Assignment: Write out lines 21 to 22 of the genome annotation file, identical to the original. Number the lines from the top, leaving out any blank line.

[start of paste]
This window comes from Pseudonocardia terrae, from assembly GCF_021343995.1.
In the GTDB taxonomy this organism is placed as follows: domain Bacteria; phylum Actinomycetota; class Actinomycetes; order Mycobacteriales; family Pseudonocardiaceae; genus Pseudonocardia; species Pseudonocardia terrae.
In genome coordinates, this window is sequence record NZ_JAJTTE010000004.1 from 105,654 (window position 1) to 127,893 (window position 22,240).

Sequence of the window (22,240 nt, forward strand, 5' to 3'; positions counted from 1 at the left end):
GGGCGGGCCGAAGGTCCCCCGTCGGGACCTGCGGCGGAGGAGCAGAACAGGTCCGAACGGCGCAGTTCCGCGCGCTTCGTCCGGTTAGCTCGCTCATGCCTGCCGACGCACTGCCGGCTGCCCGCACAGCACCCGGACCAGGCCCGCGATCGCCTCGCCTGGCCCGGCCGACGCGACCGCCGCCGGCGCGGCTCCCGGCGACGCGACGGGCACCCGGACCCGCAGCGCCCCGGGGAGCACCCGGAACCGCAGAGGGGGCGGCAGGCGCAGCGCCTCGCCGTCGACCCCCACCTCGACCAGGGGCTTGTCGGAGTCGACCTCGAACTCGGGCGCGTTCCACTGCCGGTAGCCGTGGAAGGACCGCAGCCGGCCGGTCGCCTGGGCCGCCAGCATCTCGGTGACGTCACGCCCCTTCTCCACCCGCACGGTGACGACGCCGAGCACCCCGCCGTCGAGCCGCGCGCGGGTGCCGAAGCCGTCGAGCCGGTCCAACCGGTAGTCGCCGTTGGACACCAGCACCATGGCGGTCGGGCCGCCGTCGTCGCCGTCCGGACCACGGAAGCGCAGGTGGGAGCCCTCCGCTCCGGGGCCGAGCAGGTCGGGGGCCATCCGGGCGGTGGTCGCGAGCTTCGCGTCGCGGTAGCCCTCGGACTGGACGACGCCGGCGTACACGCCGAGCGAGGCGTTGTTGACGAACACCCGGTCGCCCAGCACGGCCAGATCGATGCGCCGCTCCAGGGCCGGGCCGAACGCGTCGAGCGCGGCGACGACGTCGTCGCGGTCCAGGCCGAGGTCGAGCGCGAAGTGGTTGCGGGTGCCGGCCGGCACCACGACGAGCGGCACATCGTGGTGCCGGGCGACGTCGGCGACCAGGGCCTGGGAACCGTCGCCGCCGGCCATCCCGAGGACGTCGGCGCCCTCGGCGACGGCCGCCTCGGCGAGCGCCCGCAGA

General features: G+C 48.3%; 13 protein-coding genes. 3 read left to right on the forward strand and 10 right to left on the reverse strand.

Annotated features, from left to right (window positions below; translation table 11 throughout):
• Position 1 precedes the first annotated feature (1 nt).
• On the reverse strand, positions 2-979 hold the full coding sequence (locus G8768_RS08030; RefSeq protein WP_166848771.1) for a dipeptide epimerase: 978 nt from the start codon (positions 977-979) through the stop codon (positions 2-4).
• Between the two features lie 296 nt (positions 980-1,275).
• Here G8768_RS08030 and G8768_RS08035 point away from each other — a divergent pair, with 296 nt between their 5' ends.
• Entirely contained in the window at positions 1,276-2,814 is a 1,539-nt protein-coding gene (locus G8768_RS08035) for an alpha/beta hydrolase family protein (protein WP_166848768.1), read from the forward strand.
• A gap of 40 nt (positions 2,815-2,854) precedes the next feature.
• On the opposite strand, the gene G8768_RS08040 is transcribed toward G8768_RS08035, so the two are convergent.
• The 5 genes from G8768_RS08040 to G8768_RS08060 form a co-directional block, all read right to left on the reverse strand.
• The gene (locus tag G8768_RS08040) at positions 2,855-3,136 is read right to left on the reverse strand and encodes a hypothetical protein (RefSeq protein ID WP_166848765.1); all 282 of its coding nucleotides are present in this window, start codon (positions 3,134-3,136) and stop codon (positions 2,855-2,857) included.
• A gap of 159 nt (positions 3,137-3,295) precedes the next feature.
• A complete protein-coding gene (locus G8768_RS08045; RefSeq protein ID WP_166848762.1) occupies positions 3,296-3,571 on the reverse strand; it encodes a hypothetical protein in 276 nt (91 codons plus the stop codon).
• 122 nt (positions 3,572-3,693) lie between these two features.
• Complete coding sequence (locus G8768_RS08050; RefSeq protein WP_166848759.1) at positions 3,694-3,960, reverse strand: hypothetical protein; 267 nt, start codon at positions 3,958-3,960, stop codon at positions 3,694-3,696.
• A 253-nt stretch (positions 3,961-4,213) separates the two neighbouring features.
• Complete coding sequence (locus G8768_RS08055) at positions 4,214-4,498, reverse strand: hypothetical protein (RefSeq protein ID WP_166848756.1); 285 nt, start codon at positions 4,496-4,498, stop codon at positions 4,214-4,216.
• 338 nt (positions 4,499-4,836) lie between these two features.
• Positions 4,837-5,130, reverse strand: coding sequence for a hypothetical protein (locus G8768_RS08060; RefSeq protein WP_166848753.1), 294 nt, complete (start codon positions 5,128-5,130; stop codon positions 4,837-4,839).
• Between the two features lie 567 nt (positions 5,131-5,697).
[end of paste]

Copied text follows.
• A 253-nt stretch (positions 3,961-4,213) separates the two neighbouring features.
• Complete coding sequence (locus G8768_RS08055) at positions 4,214-4,498, reverse strand: hypothetical protein (RefSeq protein ID WP_166848756.1); 285 nt, start codon at positions 4,496-4,498, stop codon at positions 4,214-4,216.